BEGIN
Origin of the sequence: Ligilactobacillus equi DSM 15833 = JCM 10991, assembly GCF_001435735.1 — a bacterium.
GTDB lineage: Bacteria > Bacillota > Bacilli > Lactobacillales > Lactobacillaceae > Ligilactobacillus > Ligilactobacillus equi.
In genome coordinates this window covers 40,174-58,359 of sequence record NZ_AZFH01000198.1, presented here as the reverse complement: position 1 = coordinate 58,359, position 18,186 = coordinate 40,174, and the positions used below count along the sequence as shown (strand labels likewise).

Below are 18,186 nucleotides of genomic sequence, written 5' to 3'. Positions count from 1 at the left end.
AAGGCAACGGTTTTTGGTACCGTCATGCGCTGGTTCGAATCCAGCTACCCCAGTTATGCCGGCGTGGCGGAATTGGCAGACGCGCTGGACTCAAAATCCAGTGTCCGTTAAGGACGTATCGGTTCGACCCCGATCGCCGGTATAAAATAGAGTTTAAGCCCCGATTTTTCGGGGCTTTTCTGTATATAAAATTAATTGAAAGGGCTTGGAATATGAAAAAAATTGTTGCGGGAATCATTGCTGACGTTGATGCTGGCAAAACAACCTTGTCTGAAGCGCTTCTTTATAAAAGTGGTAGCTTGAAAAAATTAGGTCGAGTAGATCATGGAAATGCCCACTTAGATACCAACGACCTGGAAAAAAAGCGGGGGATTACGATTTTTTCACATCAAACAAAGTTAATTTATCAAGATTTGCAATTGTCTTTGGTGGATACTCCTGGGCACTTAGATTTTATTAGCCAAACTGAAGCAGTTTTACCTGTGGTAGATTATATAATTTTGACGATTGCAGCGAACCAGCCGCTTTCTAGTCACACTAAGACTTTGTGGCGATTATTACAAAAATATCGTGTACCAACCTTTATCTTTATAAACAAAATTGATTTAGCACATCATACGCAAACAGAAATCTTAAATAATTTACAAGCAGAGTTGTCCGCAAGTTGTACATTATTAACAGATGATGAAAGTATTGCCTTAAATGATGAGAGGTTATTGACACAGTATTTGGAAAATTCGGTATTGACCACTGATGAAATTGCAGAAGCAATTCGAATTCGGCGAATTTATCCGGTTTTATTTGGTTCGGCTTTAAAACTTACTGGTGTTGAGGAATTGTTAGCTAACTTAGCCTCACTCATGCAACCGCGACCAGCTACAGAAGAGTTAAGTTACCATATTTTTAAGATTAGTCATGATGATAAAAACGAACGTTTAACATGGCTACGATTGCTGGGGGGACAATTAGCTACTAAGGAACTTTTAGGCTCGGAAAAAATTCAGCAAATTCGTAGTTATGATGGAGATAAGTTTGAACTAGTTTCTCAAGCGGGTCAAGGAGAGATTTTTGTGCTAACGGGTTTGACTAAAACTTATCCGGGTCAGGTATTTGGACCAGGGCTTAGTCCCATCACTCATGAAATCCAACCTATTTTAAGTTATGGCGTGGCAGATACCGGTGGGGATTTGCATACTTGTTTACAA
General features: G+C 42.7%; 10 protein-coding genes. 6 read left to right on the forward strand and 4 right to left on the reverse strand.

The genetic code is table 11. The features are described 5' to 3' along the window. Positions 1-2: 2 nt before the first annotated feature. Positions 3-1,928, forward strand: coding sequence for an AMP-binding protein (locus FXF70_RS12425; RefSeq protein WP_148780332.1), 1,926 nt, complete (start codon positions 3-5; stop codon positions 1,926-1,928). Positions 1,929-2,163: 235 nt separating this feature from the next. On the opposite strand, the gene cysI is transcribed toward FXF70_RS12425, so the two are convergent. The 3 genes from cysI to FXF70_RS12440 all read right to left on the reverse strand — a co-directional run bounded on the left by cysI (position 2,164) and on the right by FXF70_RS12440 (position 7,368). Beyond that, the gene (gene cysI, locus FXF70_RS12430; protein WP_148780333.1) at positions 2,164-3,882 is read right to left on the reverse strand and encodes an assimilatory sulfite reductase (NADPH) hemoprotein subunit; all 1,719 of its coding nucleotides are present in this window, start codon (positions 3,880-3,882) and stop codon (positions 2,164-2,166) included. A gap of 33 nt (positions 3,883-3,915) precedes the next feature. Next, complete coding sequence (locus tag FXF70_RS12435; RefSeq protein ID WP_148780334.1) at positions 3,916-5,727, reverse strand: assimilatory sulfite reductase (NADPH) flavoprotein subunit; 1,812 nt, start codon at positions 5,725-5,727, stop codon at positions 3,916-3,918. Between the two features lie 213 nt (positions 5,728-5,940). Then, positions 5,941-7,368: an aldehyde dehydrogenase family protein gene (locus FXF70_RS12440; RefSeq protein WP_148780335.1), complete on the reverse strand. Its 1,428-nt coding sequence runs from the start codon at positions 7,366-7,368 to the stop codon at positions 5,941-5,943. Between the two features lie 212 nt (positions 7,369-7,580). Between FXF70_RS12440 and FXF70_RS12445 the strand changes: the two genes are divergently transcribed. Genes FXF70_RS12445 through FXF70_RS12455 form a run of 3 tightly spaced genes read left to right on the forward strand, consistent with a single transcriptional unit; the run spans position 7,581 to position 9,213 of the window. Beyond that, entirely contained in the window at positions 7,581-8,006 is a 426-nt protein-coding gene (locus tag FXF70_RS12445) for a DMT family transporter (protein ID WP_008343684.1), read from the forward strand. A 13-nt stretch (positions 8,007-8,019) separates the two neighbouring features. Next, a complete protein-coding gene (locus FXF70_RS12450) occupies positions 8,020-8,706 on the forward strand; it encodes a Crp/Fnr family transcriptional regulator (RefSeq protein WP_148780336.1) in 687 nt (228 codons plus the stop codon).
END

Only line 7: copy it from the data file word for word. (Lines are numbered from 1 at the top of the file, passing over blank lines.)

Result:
The genetic code is table 11. The features are described 5' to 3' along the window. Positions 1-2: 2 nt before the first annotated feature. Positions 3-1,928, forward strand: coding sequence for an AMP-binding protein (locus FXF70_RS12425; RefSeq protein WP_148780332.1), 1,926 nt, complete (start codon positions 3-5; stop codon positions 1,926-1,928). Positions 1,929-2,163: 235 nt separating this feature from the next. On the opposite strand, the gene cysI is transcribed toward FXF70_RS12425, so the two are convergent. The 3 genes from cysI to FXF70_RS12440 all read right to left on the reverse strand — a co-directional run bounded on the left by cysI (position 2,164) and on the right by FXF70_RS12440 (position 7,368). Beyond that, the gene (gene cysI, locus FXF70_RS12430; protein WP_148780333.1) at positions 2,164-3,882 is read right to left on the reverse strand and encodes an assimilatory sulfite reductase (NADPH) hemoprotein subunit; all 1,719 of its coding nucleotides are present in this window, start codon (positions 3,880-3,882) and stop codon (positions 2,164-2,166) included. A gap of 33 nt (positions 3,883-3,915) precedes the next feature. Next, complete coding sequence (locus tag FXF70_RS12435; RefSeq protein ID WP_148780334.1) at positions 3,916-5,727, reverse strand: assimilatory sulfite reductase (NADPH) flavoprotein subunit; 1,812 nt, start codon at positions 5,725-5,727, stop codon at positions 3,916-3,918. Between the two features lie 213 nt (positions 5,728-5,940). Then, positions 5,941-7,368: an aldehyde dehydrogenase family protein gene (locus FXF70_RS12440; RefSeq protein WP_148780335.1), complete on the reverse strand. Its 1,428-nt coding sequence runs from the start codon at positions 7,366-7,368 to the stop codon at positions 5,941-5,943. Between the two features lie 212 nt (positions 7,369-7,580). Between FXF70_RS12440 and FXF70_RS12445 the strand changes: the two genes are divergently transcribed. Genes FXF70_RS12445 through FXF70_RS12455 form a run of 3 tightly spaced genes read left to right on the forward strand, consistent with a single transcriptional unit; the run spans position 7,581 to position 9,213 of the window. Beyond that, entirely contained in the window at positions 7,581-8,006 is a 426-nt protein-coding gene (locus tag FXF70_RS12445) for a DMT family transporter (protein ID WP_008343684.1), read from the forward strand. A 13-nt stretch (positions 8,007-8,019) separates the two neighbouring features. Next, a complete protein-coding gene (locus FXF70_RS12450) occupies positions 8,020-8,706 on the forward strand; it encodes a Crp/Fnr family transcriptional regulator (RefSeq protein WP_148780336.1) in 687 nt (228 codons plus the stop codon).